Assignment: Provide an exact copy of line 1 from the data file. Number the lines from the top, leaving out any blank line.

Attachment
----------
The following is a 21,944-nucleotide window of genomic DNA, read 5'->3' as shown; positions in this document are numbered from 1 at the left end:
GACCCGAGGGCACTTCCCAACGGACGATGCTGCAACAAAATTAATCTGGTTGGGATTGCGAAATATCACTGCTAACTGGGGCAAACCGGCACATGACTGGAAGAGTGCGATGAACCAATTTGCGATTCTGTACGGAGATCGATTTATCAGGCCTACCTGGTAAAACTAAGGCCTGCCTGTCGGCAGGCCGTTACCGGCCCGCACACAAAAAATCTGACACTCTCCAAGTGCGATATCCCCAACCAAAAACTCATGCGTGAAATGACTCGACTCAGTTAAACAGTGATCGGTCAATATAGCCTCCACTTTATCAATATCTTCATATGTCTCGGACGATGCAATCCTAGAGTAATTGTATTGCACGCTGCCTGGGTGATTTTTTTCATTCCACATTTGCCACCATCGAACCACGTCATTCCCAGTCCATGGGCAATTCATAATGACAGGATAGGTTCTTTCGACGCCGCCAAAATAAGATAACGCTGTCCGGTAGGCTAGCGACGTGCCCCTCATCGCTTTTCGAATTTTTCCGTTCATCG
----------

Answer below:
The following is a 21,944-nucleotide window of genomic DNA, read 5'->3' as shown; positions in this document are numbered from 1 at the left end: